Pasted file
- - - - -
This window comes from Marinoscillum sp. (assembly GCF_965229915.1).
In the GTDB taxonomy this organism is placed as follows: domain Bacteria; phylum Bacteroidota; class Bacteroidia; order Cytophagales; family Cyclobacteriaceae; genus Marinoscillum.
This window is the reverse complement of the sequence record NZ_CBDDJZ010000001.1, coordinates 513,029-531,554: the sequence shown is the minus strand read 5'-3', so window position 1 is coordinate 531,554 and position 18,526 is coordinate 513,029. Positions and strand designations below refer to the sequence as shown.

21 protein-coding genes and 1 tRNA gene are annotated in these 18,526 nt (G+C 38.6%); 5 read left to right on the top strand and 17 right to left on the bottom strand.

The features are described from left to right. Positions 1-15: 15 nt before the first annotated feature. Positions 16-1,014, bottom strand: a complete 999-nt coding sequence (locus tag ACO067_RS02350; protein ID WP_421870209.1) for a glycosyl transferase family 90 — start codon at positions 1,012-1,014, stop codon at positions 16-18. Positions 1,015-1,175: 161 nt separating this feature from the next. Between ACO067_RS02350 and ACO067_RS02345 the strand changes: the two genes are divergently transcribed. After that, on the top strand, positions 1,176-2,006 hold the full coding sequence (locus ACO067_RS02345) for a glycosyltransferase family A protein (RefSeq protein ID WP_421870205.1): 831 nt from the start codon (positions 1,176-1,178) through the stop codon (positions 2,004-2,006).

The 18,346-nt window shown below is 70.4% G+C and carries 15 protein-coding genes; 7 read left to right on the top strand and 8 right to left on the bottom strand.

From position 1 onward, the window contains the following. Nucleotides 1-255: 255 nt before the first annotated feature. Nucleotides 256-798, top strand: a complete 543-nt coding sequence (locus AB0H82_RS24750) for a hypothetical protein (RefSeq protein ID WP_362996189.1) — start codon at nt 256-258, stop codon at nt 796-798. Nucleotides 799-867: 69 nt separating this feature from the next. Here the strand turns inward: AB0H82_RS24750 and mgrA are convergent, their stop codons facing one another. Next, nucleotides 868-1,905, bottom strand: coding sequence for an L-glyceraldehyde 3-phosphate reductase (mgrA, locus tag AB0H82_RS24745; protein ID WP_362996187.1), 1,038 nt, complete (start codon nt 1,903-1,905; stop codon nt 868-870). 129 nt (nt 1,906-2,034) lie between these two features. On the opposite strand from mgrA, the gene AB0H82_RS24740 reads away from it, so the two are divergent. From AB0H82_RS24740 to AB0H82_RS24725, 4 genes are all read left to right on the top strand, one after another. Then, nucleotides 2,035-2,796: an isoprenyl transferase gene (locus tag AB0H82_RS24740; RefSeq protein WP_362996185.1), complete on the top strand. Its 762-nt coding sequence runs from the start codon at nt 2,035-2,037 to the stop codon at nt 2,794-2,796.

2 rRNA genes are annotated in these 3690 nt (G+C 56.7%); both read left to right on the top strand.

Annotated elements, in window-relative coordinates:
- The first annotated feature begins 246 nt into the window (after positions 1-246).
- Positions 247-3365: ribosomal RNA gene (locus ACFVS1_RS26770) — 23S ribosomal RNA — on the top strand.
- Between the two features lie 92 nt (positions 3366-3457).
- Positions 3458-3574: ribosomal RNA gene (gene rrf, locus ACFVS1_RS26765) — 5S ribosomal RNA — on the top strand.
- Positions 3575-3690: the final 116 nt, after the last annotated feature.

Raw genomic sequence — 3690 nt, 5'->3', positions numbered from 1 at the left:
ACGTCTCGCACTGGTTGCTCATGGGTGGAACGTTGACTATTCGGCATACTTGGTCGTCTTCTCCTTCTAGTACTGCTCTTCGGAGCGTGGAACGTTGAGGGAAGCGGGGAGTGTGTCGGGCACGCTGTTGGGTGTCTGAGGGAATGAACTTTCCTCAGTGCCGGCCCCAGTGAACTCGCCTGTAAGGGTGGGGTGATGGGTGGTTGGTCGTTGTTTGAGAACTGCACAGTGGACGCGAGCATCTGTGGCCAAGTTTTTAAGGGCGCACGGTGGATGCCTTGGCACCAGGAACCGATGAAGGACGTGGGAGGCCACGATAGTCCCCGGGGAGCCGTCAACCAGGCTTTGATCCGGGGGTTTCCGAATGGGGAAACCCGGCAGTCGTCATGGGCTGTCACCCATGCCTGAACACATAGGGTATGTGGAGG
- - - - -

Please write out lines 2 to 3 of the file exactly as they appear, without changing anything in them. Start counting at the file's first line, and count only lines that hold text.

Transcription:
In the GTDB taxonomy this organism is placed as follows: domain Bacteria; phylum Bacteroidota; class Bacteroidia; order Cytophagales; family Cyclobacteriaceae; genus Marinoscillum.
This window is the reverse complement of the sequence record NZ_CBDDJZ010000001.1, coordinates 513,029-531,554: the sequence shown is the minus strand read 5'-3', so window position 1 is coordinate 531,554 and position 18,526 is coordinate 513,029. Positions and strand designations below refer to the sequence as shown.